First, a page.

By Michelle Sarfo |
You might know of the term “woke” among all the other current millennial slang – you know the ones I’m talking about: “lit”, “slay”, “turnt”, “fleek”, so on so forth. As amusing and annoying as some of these terms can be, the term “woke”, despite the fact it’s been overused and most likely misused, is actually an interesting and important term to consider. The term itself, according to Urban Dictionary, means being aware of what is going on around you and not shutting your eyes to the problems that are occurring. Specifically, not closing your eyes to the current injustice and racism that is continuously proving to be a constant problem across the world. Becoming “woke” is actually a term of importance, to me it means to educate yourselves and each other because in order to eliminate racism we need to eliminate ignorance first.
First things first, understand that racism still exists in many forms and is still a problem. Do not close your eyes and try to convince yourself that it is something of the past, that “racism is dead”, because it only feeds into ignorance.
We can start with theories such as critical race theory and postcolonial theory to help us understand race and racism. It highlights that racial inequality exists in a larger social system; it exists in education, health care, income, and jobs. Critical race theory specifically, talks about race being socially constructed by social relationships, institutions, and the state and this socially constructed term has gone on to shape individuals identities and minds which in turn has produced oppression and racism. Another important theory, conflict theory, recognizes that racism stems from the desire of the social majority to exploit those who are not like themselves. These theories, as well as others can be used as starters to educate ourselves about racism, where it stemmed from, why it is still a current issue, and what we need to do to stop it. It is not hard to take the time to inform ourselves instead of choosing to be blind to the problems at hand and blaming ignorance whenever we step out of line. And when you do step out of line, acknowledge it and stop relying on the person of colour to educate you, because it is not our jobs to do that.
Do it for the Children.
As future educators, parents, or people who will come to have an influence or impact in children’s lives some time in the future, it is extremely important to be teaching them the right kind of values, to set good examples and be role models of recognizing the basic humanity of others. As a person of colour, I cannot tell you enough how much microaggression I have faced, not only from peers but teachers and adults themselves! The people who we believe will help guide and instil knowledge in children. In the fifth grade, my class watched a film that involved an African tribe speaking in a different language, which then my teacher paused the movie and asked me if I knew what they were saying. In the eight grade I’ve had a teacher pull my black friends and I aside and ask us if she could touch our hair and feel the difference from her own. When I was 10 years old standing at the bus stop, a parent made a “joke” about my winter jacket, saying it looked ghetto. It may not seem purposely harmful, or malicious but in each situation I was being singled out or targeted because of the colour of my skin, which is indeed racism whether intentional or not. Racism is everywhere, its disguised in comments, in actions, in photos, in academic journals, in the curriculum and it is very easy to sometimes go unnoticed. What’s awful is that many other young children of colour face subtle racism and microaggression in their daily lives from teachers, adults and peers.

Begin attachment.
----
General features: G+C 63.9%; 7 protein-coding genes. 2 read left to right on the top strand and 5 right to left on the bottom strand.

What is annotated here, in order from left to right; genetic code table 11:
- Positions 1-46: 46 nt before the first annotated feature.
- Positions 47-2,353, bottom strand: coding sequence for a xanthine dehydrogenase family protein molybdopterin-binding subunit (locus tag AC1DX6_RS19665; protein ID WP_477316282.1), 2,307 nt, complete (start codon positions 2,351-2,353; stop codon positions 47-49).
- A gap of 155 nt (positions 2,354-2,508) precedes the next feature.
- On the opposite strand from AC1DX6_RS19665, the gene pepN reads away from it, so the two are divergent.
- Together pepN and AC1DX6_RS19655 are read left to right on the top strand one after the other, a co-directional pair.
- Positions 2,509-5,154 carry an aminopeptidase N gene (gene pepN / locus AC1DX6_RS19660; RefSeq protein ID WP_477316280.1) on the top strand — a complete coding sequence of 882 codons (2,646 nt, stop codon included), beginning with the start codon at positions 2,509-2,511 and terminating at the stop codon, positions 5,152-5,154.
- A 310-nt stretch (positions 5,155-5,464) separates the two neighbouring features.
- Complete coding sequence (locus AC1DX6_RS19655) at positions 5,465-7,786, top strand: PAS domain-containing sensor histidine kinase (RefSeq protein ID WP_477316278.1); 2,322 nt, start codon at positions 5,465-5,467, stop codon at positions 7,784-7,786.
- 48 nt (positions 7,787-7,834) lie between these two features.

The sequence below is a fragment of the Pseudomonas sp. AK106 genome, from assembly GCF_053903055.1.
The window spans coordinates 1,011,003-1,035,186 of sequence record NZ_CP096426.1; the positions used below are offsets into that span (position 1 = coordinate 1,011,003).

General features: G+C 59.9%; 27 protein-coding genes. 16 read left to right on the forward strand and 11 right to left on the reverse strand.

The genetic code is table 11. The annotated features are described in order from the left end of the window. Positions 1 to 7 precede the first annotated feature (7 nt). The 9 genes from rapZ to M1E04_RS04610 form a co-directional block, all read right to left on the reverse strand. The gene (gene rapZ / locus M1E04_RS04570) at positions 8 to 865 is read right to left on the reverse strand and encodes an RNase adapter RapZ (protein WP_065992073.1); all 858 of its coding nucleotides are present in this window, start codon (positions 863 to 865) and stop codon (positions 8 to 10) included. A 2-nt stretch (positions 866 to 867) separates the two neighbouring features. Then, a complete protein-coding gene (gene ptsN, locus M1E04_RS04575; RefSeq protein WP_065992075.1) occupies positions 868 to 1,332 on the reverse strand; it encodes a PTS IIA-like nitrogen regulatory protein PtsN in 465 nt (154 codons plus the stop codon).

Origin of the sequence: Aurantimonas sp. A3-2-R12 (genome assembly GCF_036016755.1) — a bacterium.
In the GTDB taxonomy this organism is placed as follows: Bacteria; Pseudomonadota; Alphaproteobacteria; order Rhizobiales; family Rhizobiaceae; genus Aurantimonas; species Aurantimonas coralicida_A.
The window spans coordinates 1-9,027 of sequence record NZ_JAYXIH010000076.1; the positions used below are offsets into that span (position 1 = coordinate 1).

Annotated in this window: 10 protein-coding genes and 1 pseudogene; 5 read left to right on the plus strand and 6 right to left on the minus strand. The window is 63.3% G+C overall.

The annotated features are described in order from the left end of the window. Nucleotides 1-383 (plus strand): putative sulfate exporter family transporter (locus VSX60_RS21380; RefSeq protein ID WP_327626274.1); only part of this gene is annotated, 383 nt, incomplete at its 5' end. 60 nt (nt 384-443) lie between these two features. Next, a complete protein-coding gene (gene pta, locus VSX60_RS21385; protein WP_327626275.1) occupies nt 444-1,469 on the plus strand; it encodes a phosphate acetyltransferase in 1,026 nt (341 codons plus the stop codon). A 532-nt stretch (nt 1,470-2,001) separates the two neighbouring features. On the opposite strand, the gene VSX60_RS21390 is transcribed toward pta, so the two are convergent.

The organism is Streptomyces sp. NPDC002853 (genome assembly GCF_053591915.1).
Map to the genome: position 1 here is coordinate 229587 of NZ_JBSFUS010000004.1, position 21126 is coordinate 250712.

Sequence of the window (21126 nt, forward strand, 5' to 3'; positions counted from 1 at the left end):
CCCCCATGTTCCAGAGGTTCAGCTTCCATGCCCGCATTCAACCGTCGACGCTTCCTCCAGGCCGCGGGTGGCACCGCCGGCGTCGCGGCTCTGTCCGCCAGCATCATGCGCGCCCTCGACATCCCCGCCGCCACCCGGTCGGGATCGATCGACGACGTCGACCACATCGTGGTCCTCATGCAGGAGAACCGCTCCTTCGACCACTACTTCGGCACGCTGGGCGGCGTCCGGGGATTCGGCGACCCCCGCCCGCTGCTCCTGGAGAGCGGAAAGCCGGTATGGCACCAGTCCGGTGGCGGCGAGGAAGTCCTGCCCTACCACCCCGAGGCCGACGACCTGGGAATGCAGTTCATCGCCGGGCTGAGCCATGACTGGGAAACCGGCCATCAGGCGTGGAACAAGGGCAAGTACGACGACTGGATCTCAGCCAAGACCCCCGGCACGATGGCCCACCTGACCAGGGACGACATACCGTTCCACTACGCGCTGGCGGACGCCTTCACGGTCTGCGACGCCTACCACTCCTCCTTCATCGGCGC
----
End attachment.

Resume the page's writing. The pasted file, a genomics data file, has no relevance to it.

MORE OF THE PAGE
Lets End This.
Its saddening to think about young children and youth of colour who will grow up learning that they are disadvantaged in this world and they wont have the same privilege and opportunities as white people. Some of these children even come to self hate; its evident when they alter the way they act and talk so they don’t come off as ‘ghetto’, its evident when black boys say they are not attracted to black girls, and its evident when little black girls are upset because their hair texture is not the same as their white friends in school or as their Barbie dolls. As someone who hopes to work with children some day in the future, it is my passion to change this. I want children to be able to love and respect one another regardless of skin colour and culture, to be able to call out racism and stand up for each other, to love themselves and not feel discriminated against. I want them to grow up not having to feel uncomfortable or scared to speak up because their thoughts may come across as “making everything about race”. It is a continuous problem facing children and youth and it can be changed through education. Each one of you has the ability to teach yourselves and each other on the current racial injustice that is happening all around us. Take the time to realize when your words or actions are racist, intentional or not and if called out on it, do not deny it, do not get defensive; instead, listen and learn from your mistakes. Be aware of the actions of people around you and educate people with what you are learning. These are only a few different ways to change this reoccurring cycle of racism. It was said many times within this blog and I will say it again: education is key in eliminating racism.
Devote yourselves to becoming woke ladies and gentlemen.